21. Atlanta Hawks - Patrick McCaw, SG, UNLV
Patrick McCraw is one of my favorite players in this entire draft. SB Nation had a great breakdown of his game, but I’ll sum it up. McCraw is very slight at 6’7 and 181 lbs., but he’s a tenacious defender with the potential to be defensive stopper. His offense is impressive too, as he has a smooth jump shot and ball handling skills he developed as a point guard, the position he played before a late growth spurt. As a person, McCraw is unassuming, hard working and content playing in a supporting role. Atlanta needs depth at the wing, so they target the player perfect for them, both on and off the court.
22. Chicago Bulls (from Boston) - Juan Hernangómez, PF/C, Spain (Movistar Estudiar)
This is Chicago’s third first round pick and because they only have so many minutes to develop young guys, they draft Hernangómez as a draft-and-stash. "Juancho" has a promising offensive game that would fit nicely alongside Bobby Portis and/or Nikola Mirotic.
23. Charlotte Hornets - Damian Jones, C, Vanderbilt
Charlotte needs a rim protector, so they draft Damian Jones as insurance in case they fail to lure a top free agent.
UPDATE: I have no idea why, but the Hornets traded this to the Kings for Marco Belinelli fifteen minutes before the draft started. I don't have much time to figure who Sacramento should draft, so I guess
24. Philadelphia 76ers - Malik Beasley, SG, Florida State
Malik Beasley looks like he can be legit 3-and-D weapon in due time. Beasley doesn’t have great size, but he’s a knockdown shooter who plays with great energy on defense. Philly doesn’t have a shooting guard that will be around when they’re done rebuilding (if ever), so they’d be wise to use their pick on a potential starter.
UPDATE: If Demetrius Jackson is available (Indiana traded their pick), the 76ers will probably take him here.
25. Los Angeles Clippers - DeAndre Bembry, SG/SF, St. Joseph’s
Every year during conference tournaments, I fall in love with a player. Last year it was Cameron Payne, and the year before it was Elfrid Payton (they turned out well). This year, it was DeAndre Bembry of St. Joseph’s. I love everything about Bembry; his afro/beard game is flawless, his weird decision to wear No. 43 hits home (I wore 41 for basketball — not for Dirk — and 55 for baseball), and his shooting-guard-with-random-power-forward-skills is just wonderful. I hate to see Bembry go to a team I despise, but the Clippers need a wing to replace Jamal Crawford and/or start in place of Luc Richard Mbah a Moute.
26. Philadelphia 76ers - Tyler Ulis, PG, Kentucky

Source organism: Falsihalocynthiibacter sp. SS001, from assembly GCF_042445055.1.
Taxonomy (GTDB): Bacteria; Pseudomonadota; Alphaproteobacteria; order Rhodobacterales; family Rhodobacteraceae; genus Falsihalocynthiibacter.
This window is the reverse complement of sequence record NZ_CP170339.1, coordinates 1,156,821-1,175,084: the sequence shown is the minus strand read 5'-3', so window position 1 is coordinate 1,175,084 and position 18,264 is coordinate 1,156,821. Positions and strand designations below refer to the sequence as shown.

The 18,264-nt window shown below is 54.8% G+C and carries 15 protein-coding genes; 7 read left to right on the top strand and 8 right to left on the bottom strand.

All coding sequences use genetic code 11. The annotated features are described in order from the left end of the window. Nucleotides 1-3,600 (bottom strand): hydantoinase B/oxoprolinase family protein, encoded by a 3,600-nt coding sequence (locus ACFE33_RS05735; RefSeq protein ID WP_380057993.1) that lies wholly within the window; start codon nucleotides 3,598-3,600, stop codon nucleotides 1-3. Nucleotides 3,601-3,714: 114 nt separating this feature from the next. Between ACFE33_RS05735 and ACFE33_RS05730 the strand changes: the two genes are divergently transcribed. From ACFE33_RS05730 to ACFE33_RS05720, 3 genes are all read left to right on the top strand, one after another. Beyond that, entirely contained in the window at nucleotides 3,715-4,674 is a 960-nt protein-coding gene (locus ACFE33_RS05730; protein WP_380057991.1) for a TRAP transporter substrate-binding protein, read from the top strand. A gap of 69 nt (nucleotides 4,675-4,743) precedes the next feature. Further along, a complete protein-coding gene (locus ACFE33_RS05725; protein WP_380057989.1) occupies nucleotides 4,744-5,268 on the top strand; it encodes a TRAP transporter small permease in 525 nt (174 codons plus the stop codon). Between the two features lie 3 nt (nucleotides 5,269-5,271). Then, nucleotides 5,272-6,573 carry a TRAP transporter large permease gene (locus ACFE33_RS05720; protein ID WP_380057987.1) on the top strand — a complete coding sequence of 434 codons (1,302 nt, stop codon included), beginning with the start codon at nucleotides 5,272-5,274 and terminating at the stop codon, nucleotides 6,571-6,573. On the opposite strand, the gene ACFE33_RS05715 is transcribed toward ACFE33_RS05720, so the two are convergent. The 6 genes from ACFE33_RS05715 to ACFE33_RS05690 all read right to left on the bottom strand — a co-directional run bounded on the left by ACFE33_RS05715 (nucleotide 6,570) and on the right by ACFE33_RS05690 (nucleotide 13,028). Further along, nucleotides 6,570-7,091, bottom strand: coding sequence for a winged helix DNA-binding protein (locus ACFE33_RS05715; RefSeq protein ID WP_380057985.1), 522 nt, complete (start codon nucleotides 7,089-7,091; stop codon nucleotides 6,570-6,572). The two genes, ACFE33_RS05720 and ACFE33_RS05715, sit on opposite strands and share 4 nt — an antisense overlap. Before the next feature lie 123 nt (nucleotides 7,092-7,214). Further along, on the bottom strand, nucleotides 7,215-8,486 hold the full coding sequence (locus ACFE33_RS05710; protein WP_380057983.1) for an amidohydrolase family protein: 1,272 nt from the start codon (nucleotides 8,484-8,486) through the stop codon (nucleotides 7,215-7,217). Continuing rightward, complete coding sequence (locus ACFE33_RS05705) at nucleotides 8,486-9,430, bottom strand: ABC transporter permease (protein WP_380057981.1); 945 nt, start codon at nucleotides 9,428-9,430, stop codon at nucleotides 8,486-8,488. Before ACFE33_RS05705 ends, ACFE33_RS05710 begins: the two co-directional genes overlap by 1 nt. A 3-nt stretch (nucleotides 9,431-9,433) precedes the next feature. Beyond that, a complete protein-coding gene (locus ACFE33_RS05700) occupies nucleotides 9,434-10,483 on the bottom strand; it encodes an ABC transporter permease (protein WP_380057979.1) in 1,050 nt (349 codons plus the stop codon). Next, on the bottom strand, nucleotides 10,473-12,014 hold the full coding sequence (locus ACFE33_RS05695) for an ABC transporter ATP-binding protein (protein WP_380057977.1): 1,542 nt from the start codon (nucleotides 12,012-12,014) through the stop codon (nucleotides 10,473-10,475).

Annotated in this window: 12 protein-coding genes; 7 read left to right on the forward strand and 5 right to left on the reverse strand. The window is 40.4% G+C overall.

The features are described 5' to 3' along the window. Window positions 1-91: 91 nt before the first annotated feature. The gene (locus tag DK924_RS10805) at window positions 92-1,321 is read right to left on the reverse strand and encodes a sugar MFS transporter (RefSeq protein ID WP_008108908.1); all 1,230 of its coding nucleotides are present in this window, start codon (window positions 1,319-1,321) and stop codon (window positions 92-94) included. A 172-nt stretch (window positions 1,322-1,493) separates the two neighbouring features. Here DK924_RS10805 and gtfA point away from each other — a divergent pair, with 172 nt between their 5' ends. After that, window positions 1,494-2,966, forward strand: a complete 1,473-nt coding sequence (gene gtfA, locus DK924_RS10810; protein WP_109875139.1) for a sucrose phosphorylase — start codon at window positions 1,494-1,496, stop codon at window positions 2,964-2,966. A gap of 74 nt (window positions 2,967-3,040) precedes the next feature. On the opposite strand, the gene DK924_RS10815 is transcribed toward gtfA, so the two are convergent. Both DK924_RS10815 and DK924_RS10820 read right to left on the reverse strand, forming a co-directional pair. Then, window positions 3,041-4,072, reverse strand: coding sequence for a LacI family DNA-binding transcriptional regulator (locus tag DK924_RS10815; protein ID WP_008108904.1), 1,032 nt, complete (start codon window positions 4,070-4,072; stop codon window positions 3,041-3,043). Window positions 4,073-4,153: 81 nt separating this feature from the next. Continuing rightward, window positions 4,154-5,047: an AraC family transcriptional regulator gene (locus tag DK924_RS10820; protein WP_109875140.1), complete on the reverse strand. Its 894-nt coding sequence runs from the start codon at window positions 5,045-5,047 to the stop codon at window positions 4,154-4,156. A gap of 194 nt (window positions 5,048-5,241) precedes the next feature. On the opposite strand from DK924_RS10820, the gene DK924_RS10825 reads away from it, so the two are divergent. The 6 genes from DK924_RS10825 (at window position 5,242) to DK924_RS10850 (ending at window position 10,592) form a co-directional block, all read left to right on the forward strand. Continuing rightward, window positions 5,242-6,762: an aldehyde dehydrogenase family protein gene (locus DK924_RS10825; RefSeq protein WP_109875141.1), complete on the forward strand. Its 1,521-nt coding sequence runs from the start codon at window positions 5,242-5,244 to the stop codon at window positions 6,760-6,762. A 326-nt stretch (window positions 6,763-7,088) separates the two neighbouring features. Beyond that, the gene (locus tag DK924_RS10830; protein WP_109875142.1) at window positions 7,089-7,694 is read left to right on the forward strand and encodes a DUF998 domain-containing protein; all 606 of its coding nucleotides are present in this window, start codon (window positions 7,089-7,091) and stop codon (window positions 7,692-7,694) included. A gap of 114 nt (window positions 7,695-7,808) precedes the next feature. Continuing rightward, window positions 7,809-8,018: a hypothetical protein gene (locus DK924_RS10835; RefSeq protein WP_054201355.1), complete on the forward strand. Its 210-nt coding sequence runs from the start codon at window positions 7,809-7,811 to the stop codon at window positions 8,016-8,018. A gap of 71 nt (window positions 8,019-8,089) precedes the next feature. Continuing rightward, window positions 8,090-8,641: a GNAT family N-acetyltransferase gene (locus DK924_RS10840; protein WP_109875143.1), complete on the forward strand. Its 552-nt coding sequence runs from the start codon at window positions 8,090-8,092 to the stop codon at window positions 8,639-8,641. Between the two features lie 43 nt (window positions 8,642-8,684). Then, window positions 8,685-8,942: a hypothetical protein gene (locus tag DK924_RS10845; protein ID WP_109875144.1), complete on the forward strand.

May Tyler Ulis forever be underrated. The 5’9 passing genius is somehow still available for the 76ers, and given their desperate need for a floor general, they can’t afford to pass on him.
UPDATE: If the 76ers draft Jackson over Ulis, they won't really need him. Instead I'll say they go back to that Beasley pick.
27. Toronto Raptors - Guerschon Yabusele, SF/PF, France (Rouen Métropole)
I know next to nothing about Guerschon Yabusele (I guess he’s an athletic stretch-4 who can bully people inside), but this draft is incomplete without Toronto drafting a high-upside international prospect that no one has heard of.
28. Cleveland Cavaliers (from Phoenix) - Taurean Prince, SF, Baylor
Cleveland moves into this slot after trading Iman Shumpert and a 2019 second rounder (the less favorable pick from the Lakers or Timberwolves) to Phoenix for the 28th pick. This trade happens on draft night when the Cavs see the opportunity to draft Taurean Prince. Prince is one of the most defensively versatile wings in recent draft memory and can serve as a matchup nightmare (and possible Golden State specialist) while he develops his offense.
29. San Antonio Spurs - Ivica Zubac, C, Bosnia & Herzegovina (Mega Leks)
Ivica Zubac is going to the Spurs in this mock draft only because I did a random drawing using the remaining European centers. Reading up on Zubac, he seems like a very normal Slavic big. The only surprise is that he doesn’t have any accents in his name.
30. Golden State Warriors - Josh Scott, PF/C, Colorado
Just kidding, I just wanted to get your hopes up and validate the click bait.
I’m sorry, that was a mean joke.
(I’m not sorry.)
30. Golden State Warriors - Brice Johnson, PF/C, North Carolina
Brice Johnson tore it up for the Tar Heels this year as a high-energy monster. At 6’10 with decent strength, Johnson could potentially play small-ball 5 for the Warriors down the road, just like Kevon Looney.
Anyway, Johnson is an obvious pick for Golden State, considering he’s used to losing the championship in heart breaking fashion.